Why Dwayne Bowe's Holdout Is Actually a Good Thing for the Kansas City Chiefs

Brett Gering@BrettGeringCorrespondent IAugust 17, 2012

Oct 23, 2011; Oakland, CA, USA; Kansas City Chiefs wide receiver Dwayne Bowe (82) returns to the sideline after a play during the first quarter against the Oakland Raiders at O.co Coliseum. Mandatory Credit: Kelley L Cox-US PRESSWIRE

There hasn't been as much talk about a (Dwayne) Bowe and Arrowhead since Rambo's big-screen debut. Every day that Dwayne Bowe holds out, the wide receiver is shooting himself in the foot, and the Kansas City Chiefs are benefiting behind the scenes. 

There is no shortage of negatives tied to Bowe's absence: The Kansas City Chiefs are without a Pro Bowl receiver, relationships have turned sour and the perennial playmaker is behind the curve in learning Brian Daboll's remodeled offense. 

However, three rays of hope could emerge from the situation's cloudy details. 


Trial and Tribulation

Although Dwayne Bowe and the Kansas City Chiefs remain in a precarious game of cat-and-mouse, it yields one immediate opportunity: a trial run.

By holding out, Dwayne Bowe is tightrope walking a fine line between pro and con. He's attempting to exhibit his value by taking himself out of the offensive equation. However, his decision opens a window of opportunity that last year's draft is dangerously close to entering:


Leaping TD grab in back of end zone...guess who...Jon Baldwin #ChiefsCamp

— Josh Looney (@JoshLooney) August 1, 2012


As KCChiefs.com's Josh Looney acknowledges, second-year wideout Jon Baldwin has dominated water-cooler talk around Missouri Western State University. A run-first blueprint headlined by Jamaal Charles and Peyton Hillis is fully capable of fueling a well-oiled offensive machine. And as Dwayne Bowe illustrated in 2010, a star wide receiver doubles the intimidation factor.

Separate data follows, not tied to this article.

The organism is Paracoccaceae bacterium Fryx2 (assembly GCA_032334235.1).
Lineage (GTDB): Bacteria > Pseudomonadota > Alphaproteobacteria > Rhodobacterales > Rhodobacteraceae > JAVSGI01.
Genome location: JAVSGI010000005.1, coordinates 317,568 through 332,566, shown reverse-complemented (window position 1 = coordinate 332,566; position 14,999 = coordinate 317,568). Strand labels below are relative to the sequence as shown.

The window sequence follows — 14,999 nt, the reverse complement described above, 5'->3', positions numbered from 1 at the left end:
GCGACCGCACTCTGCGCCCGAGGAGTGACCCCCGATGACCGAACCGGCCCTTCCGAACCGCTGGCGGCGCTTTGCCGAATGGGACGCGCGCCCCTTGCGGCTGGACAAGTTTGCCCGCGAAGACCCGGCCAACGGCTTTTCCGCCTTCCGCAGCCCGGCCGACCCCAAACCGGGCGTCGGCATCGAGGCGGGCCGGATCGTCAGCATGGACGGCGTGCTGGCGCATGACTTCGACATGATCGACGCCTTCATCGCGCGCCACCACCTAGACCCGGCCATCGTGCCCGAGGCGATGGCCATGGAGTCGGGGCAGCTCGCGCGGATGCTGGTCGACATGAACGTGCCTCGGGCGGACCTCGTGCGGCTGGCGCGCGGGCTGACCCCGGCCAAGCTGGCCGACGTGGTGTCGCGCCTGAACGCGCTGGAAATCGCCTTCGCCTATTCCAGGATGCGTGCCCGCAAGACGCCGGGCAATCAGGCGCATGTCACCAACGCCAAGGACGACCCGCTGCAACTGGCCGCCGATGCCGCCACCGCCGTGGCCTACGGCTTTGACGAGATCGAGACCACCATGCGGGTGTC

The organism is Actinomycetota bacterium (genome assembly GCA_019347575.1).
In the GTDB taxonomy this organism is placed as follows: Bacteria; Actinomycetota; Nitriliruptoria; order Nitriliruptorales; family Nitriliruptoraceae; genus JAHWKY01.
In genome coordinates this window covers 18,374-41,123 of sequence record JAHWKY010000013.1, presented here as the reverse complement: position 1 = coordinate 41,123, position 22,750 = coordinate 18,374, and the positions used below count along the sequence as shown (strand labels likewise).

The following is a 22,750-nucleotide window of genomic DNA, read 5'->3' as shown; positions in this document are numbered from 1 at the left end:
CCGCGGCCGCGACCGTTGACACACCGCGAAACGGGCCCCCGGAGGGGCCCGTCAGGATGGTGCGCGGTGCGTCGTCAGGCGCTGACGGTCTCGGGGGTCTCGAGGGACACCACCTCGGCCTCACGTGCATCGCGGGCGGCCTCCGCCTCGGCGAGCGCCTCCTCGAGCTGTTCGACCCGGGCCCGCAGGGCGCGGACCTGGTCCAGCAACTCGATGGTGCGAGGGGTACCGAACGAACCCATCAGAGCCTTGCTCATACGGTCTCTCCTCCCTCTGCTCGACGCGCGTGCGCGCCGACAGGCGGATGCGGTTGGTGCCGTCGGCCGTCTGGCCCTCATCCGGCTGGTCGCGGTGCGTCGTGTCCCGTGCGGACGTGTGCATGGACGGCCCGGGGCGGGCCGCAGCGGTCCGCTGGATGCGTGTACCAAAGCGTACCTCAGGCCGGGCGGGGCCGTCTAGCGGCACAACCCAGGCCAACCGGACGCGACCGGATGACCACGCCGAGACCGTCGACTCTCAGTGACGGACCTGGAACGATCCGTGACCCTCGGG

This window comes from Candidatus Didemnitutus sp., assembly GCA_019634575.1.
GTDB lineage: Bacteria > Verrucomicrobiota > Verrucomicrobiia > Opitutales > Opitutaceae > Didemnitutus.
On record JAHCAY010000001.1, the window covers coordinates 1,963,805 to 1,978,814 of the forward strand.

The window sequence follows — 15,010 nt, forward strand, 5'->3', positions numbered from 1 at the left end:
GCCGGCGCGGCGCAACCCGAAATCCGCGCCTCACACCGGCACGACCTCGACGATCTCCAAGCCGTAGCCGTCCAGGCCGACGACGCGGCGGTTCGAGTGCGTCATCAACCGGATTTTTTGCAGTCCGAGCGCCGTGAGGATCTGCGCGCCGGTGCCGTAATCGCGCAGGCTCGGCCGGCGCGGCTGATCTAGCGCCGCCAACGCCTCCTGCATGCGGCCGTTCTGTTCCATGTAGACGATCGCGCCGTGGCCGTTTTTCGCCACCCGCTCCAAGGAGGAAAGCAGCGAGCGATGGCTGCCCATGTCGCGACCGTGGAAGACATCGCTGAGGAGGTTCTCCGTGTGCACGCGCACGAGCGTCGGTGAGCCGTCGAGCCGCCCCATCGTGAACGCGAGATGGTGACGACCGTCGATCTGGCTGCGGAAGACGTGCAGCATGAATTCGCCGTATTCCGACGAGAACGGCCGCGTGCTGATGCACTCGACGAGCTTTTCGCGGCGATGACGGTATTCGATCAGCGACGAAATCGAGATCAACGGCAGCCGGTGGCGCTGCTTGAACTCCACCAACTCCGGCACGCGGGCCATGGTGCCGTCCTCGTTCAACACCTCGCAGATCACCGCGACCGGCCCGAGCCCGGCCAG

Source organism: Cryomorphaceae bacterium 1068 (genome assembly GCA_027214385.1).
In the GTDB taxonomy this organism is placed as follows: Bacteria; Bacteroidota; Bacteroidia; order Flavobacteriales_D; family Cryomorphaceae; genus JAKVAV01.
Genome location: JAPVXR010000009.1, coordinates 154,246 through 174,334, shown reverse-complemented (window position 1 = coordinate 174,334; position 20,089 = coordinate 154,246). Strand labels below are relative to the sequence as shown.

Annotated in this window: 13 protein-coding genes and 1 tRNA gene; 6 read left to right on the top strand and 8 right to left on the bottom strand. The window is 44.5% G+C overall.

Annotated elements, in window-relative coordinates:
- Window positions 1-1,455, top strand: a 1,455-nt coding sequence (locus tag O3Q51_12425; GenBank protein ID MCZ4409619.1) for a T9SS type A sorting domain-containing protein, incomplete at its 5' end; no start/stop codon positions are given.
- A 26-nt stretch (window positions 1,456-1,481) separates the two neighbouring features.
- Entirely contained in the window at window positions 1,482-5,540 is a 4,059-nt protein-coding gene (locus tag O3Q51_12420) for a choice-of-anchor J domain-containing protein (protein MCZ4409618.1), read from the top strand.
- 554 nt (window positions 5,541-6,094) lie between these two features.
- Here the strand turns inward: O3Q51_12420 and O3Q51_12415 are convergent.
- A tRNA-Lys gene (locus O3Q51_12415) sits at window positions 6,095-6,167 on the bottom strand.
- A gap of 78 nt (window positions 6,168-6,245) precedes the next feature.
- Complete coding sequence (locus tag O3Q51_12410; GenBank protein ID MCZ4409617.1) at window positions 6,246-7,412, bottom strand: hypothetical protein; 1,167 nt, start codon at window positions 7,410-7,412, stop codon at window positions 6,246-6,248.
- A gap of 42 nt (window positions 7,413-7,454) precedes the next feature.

But is Jon Baldwin a star?

Only time will tell. But in training camp, he routinely shined bright enough to light up the defense.  


King of the Cassel

A 2012 Dwayne Bowe-less offense is temporary, but Matt Cassel will be auditioning throughout the entire season. Cassel's foreseeable future will be shaped by this year's success (or lack of). 

If you hold the preliminary depth chart for the Kansas City Chiefs and eclipse the quarterback section with your palm, the team looks like a legitimate Super Bowl contender. Assuming the team's relatively healthy for the sake of hypotheticals, the chart reveals the key cogs to 2010's league-leading ground game, a rapidly budding receiving corps and an oppressive defense that's on the verge of becoming elite. 

Romeo Crennel's outspoken wooing of Peyton Manning signified that Cassel's lease could be terminated sooner than later. 

If last season's trend transcends beyond 2011 and carries into this fall for the quarterback, Scott Pioli will be expected to make a ticker-worthy move at the position. 

At the dawn of the 2013 draft, he will glance downward at the hand he was dealt and concoct a proposal—no matter what, Dwayne Bowe will be his most valuable card. 


Bo(we) Knows Football

Dwayne Bowe knows that the sport—before anything else—is a business. 

Spanning from the modest beginning in its infancy to its now-nationwide ubiquitousness, football's history is the proverbial rags-to-riches story. Today's gridiron greats idolized players such as Deion Sanders, whose gold chains shined with more karats than Bugs Bunny's fridge on grocery day. (And whose Jheri curl would catch fire if viewed through a magnifying glass. Michael Jackson: first human to extinguish flames via "Thriller" spin.)

In 2012, Lifestyles of the Rich and Famous applies to virtually every player occupying an NFL roster spot. The easiest way to secure their future and feed luxurious habits is to sign a long-term contract.

Once the preseason fades away, Dwayne Bowe's practical options will dwindle down to one: signing the franchise tender.

Franchise tags have a mysterious way of maximizing production despite low employee morale. Bowe's incentivized by a potential contract in 2013. He surely understands that parading around the field and lollygagging the season away would be counterintuitive in the end—Kansas City would revoke any intentions to re-sign him (contractually or otherwise), and no other team would likely offer as much as the Chiefs did this past offseason. 

No. 82 will want to (im)prove his worth and show that last season's statistical nosedive falls on the shoulders of Tyler Palko. Regardless, it's a win-win scenario for Kansas City locals. 

Currency is the world's oldest dictator. In 2012, Dwayne Bowe's productivity will prove why.